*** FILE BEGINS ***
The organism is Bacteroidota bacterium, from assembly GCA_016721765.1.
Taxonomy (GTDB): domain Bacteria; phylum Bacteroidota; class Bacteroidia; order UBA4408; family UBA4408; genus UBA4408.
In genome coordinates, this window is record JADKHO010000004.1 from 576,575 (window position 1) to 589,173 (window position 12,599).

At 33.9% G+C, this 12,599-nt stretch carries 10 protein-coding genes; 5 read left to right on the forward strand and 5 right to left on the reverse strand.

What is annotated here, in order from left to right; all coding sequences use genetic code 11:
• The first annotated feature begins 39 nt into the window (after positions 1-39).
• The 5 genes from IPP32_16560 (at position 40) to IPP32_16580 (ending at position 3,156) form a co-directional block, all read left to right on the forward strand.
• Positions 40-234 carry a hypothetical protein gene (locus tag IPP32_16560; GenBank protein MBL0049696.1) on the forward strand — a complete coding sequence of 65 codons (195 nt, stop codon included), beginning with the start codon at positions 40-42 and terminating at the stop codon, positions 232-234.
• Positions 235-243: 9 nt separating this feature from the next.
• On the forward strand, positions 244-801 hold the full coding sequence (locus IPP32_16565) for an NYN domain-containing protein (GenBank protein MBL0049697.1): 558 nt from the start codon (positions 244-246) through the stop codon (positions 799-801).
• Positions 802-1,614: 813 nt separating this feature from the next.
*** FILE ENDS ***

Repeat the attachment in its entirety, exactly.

The organism is Bacteroidota bacterium, from assembly GCA_016721765.1.
Taxonomy (GTDB): domain Bacteria; phylum Bacteroidota; class Bacteroidia; order UBA4408; family UBA4408; genus UBA4408.
In genome coordinates, this window is record JADKHO010000004.1 from 576,575 (window position 1) to 589,173 (window position 12,599).

At 33.9% G+C, this 12,599-nt stretch carries 10 protein-coding genes; 5 read left to right on the forward strand and 5 right to left on the reverse strand.

What is annotated here, in order from left to right; all coding sequences use genetic code 11:
• The first annotated feature begins 39 nt into the window (after positions 1-39).
• The 5 genes from IPP32_16560 (at position 40) to IPP32_16580 (ending at position 3,156) form a co-directional block, all read left to right on the forward strand.
• Positions 40-234 carry a hypothetical protein gene (locus tag IPP32_16560; GenBank protein MBL0049696.1) on the forward strand — a complete coding sequence of 65 codons (195 nt, stop codon included), beginning with the start codon at positions 40-42 and terminating at the stop codon, positions 232-234.
• Positions 235-243: 9 nt separating this feature from the next.
• On the forward strand, positions 244-801 hold the full coding sequence (locus IPP32_16565) for an NYN domain-containing protein (GenBank protein MBL0049697.1): 558 nt from the start codon (positions 244-246) through the stop codon (positions 799-801).
• Positions 802-1,614: 813 nt separating this feature from the next.